What is the Greek tense of the verb for ‘commits adultery’ in Matthew 19:9?
When trying to understand the New Testament, it is important for the non-Greek reader to understand that the Greek words and Greek tenses can dramatically change the meaning. This is a concern in trying to understand Jesus’ teaching about divorce and committing adultery. The four gospels record four different times that Jesus taught about adultery (Matthew 5:31-32; 19:9: Mark 10:11-12: Luke 16:18). The question we are concerned with is “What is the Greek tense of the verb ‘commits adultery’ in Matthew 19:9?” First, an explanation of the Greek aorist and present tenses will be given. Then the tenses of the Greek word, moicheuo, for “commits adultery” will be explained in each passage.
Present and Aorist Greek Tenses
The Greek present tense can refer to action that is occurring in the present or to an ongoing action. William D. Mounce, the Greek scholar and teacher, writes,
• the present tense describes an action that usually occurs in the present time;
• the present tense can describe an ongoing action (continuous aspect), or say nothing about the verb’s aspect (undefined)
In order to fully understand the Greek present tense, it is important to also understand that,
• the imperfect indicates a continuous action normally occurring in the past.
• the perfect indicates a completed action whose effects are felt in the present. This action normally occurred in the past.
Here we discover that the perfect tense refers to action that started in the past and continues in the present. The imperfect tense refers to ongoing action in the past. In sharp contrast, the Greek present tense refers to action that begins in the present and ends in the present. Thus, as William Mounce states, the present tense can refer to continuous ongoing action in the present, that is, to action of a very short duration in the present in comparison to the past. A good example of present tense action is found in Acts 9:34.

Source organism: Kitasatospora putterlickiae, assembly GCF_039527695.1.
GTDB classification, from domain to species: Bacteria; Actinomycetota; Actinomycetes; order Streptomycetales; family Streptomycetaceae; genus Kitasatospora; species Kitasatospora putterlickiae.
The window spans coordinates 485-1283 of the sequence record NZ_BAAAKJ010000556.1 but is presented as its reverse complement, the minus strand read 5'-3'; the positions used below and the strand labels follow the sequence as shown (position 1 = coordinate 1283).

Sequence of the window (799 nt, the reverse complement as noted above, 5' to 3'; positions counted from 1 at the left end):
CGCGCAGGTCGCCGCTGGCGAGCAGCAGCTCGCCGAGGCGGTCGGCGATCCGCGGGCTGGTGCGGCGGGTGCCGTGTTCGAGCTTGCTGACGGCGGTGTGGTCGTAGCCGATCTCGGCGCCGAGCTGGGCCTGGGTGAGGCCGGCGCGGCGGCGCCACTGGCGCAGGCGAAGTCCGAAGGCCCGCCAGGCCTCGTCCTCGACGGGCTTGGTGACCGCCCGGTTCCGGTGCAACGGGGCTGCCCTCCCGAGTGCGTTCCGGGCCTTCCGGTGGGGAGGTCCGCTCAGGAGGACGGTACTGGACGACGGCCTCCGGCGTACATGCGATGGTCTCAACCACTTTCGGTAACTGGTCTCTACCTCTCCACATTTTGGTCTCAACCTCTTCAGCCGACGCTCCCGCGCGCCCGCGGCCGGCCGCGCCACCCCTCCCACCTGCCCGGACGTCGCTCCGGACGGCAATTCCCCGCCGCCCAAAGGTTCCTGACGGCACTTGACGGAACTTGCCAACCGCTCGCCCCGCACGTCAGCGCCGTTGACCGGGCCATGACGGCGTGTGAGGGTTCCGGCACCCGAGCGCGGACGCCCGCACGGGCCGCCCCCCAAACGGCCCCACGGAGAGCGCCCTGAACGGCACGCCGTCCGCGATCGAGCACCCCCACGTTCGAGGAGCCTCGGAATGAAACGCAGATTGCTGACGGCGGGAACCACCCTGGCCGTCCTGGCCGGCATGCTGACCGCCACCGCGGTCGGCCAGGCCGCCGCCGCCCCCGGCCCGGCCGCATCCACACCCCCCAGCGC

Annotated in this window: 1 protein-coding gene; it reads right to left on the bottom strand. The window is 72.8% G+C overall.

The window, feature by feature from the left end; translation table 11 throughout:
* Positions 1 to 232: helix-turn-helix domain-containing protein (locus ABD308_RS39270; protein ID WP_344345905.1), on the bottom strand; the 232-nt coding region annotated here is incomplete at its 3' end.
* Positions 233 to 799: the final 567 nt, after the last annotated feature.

Peter said to him, “Aeneas, Jesus Christ heals you; get up and make your bed.” Immediately he got up. Acts 9:34 (NASB)
In this verse, “heals” is in the Greek present tense. Now notice that Peter declares that Aeneas experienced healing in the present, but then immediately Aeneas got up. That was action of a very short duration. That is, the present tense does not refer to ongoing action over a long period of time.
The aorist tense refers to completed action. Again, here is William Mounce,
• the aorist indicates an undefined action normally occurring in the past.
Since the aorist tense refers to punctiliar action—at a point in time—it can approximate the “quick” action of the present tense. The present tense does not refer to ongoing action that began in the past and continues into the present.
Meaning of Four Passages About Adultery
Now we will examine the four passages in the gospels that deal with committing adultery. The first passage is in Matthew 5:31-32. The Greek tense of the verb, moicheuo, translated as “commit adultery” in Matthew 5:31-32 is in the aorist tense, which refers to action at a point in time. That is, the committing of adultery occurred at some unspecified time—some point in time. The action is punctiliar.
“It was said, ‘WHOEVER SENDS HIS WIFE AWAY, LET HIM GIVE HER A CERTIFICATE OF DIVORCE’; but I say to you that everyone who divorces his wife, except for the reason of unchastity, makes her commit adultery; and whoever marries a divorced woman commits adultery.” Matthew 5:31-32 (NASB)
The phrase, “commits adultery,” at the end of the verse, comes from the Greek word moichao which is in the present tense. It refers to action limited to the present.